Complications from Massachusetts same-sex marriage will surely bubble up very soon. So far, local judges have managed to avoid the thorniest issue.
In today's Boston Globe, columnist Brian McGrory cites the first few divorce cases after the legalization. There aren't many, but the potential problem is there. Courts in other states should turn down divorce requests from same-sex couples. Otherwise, they are recognizing same-sex marriage in their states.
The possible example he includes was of two men who married in Gloucester in the first week same-sex marriages were allowed. One lives in the Boston area and one in D.C. A Massachusetts judge took jurisdiction of their divorce filing, avoiding the problem.
However, Richard Iannella, the Suffolk county register of probate, predicts that will not always be the case, particularly if the couple both live out of state. As McGrory writes:
Under his reading of the law, any couple living out-of-state at the time of their divorce is required by Massachusetts statute to seek the divorce in the closest jurisdiction. But other states will refuse to recognize gay marriage, meaning they won't grant a divorce.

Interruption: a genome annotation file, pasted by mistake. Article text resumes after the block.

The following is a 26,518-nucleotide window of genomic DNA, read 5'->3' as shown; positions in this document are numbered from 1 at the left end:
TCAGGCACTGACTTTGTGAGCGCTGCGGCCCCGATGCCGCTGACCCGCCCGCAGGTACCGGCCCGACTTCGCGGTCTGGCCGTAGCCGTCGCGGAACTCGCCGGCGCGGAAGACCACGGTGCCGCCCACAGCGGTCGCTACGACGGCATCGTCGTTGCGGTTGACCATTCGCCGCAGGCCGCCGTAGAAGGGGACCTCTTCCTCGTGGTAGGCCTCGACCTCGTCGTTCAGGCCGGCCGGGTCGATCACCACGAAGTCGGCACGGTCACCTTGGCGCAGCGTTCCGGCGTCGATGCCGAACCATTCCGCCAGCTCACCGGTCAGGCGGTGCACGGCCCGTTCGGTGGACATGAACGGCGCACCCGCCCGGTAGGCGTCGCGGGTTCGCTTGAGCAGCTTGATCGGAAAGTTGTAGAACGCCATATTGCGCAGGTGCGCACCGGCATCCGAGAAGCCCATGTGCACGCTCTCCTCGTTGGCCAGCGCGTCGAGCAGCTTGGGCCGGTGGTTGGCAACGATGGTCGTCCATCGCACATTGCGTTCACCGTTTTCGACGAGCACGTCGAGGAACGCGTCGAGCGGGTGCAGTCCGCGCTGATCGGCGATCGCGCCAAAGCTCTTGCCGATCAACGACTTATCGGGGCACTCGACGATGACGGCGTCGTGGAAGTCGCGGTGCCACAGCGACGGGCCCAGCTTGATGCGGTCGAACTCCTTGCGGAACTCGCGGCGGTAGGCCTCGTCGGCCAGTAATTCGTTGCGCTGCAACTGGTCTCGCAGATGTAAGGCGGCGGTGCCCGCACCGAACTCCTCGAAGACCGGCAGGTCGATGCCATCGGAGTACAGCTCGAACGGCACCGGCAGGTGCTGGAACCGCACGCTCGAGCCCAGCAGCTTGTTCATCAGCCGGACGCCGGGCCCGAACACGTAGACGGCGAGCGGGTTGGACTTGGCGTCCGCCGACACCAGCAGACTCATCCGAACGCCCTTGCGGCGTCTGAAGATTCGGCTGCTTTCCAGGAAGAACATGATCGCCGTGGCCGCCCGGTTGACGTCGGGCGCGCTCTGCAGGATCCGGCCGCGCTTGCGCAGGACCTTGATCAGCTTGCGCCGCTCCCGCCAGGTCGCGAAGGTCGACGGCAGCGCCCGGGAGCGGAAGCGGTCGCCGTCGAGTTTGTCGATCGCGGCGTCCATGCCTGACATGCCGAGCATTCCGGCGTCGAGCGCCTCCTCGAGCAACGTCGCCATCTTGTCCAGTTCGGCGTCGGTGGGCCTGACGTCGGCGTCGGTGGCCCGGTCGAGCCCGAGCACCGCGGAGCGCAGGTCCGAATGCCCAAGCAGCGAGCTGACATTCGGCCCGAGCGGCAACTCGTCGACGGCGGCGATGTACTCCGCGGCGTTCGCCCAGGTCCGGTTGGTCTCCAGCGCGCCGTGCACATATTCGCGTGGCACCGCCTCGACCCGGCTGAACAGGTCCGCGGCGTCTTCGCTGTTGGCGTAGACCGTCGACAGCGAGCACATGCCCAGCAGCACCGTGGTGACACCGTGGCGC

Because one party lived in Washington, Iannella sought a judge's guidance before pushing ahead with the filing. The judge accepted jurisdiction, but in other cases it may not be so clear.
So there aren't many. As predicted, the initial same-sex marriages were mostly long-term couples who have a high chance of staying married. It only takes one exception per state to kick resulting divorce proceedings into court, as it only takes a single married couple moving to another state and suing for recognition of their marriage there.
Certainly to be continued...